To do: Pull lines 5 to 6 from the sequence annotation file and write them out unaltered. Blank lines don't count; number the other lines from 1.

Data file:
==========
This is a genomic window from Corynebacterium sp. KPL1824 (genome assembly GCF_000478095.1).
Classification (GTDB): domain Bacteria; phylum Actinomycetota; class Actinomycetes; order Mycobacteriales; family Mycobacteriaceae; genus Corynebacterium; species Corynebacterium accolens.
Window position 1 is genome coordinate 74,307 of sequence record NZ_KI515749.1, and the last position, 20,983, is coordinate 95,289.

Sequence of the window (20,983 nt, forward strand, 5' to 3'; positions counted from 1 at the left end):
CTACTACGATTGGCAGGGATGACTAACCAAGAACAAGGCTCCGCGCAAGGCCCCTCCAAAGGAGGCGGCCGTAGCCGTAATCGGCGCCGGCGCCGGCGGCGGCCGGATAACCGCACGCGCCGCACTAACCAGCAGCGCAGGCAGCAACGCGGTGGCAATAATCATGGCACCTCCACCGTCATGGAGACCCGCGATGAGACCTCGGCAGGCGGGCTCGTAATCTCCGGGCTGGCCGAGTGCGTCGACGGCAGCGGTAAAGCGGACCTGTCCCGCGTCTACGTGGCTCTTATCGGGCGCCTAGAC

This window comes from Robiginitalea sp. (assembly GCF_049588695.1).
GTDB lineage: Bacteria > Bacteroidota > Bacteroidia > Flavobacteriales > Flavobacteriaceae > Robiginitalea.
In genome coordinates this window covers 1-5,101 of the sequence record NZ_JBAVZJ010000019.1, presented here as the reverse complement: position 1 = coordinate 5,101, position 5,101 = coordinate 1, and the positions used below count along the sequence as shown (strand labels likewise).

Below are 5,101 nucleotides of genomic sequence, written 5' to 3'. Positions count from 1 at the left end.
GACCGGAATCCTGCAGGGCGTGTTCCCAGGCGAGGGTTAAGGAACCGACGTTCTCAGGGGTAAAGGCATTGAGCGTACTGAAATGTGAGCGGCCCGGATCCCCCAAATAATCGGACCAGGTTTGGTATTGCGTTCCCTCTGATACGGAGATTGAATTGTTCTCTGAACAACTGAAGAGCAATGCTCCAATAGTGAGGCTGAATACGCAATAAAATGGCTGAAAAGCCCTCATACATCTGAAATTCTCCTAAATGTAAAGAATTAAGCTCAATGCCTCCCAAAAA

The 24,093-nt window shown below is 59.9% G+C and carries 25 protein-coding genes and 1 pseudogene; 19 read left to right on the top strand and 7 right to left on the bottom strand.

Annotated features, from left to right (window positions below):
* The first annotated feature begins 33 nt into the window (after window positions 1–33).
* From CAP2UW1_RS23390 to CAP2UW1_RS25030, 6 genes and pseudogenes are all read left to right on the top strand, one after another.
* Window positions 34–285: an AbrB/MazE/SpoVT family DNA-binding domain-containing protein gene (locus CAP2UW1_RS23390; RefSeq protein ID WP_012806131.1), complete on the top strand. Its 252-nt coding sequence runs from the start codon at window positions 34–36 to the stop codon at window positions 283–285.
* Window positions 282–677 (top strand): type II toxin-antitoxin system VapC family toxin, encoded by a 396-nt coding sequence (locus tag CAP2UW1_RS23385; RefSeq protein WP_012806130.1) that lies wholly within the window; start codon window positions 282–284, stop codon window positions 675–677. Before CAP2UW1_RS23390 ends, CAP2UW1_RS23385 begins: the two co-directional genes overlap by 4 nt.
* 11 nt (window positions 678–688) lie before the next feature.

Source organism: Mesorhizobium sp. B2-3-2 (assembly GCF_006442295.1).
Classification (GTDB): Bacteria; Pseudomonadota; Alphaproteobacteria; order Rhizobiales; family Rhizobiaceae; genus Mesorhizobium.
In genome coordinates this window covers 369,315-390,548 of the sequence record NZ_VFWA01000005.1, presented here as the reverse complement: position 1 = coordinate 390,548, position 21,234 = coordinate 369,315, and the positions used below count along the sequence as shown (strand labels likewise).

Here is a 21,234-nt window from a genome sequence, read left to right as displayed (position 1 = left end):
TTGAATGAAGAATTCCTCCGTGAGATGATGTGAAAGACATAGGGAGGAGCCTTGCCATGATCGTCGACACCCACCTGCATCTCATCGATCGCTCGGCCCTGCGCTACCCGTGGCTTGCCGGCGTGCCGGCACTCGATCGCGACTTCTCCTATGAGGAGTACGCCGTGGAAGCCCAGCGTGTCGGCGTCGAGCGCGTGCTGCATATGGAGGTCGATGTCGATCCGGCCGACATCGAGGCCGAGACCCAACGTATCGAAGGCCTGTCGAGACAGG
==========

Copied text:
CTACTACGATTGGCAGGGATGACTAACCAAGAACAAGGCTCCGCGCAAGGCCCCTCCAAAGGAGGCGGCCGTAGCCGTAATCGGCGCCGGCGCCGGCGGCGGCCGGATAACCGCACGCGCCGCACTAACCAGCAGCGCAGGCAGCAACGCGGTGGCAATAATCATGGCACCTCCACCGTCATGGAGACCCGCGATGAGACCTCGGCAGGCGGGCTCGTAATCTCCGGGCTGGCCGAGTGCGTCGACGGCAGCGGTAAAGCGGACCTGTCCCGCGTCTACGTGGCTCTTATCGGGCGCCTAGAC

This window comes from Robiginitalea sp. (assembly GCF_049588695.1).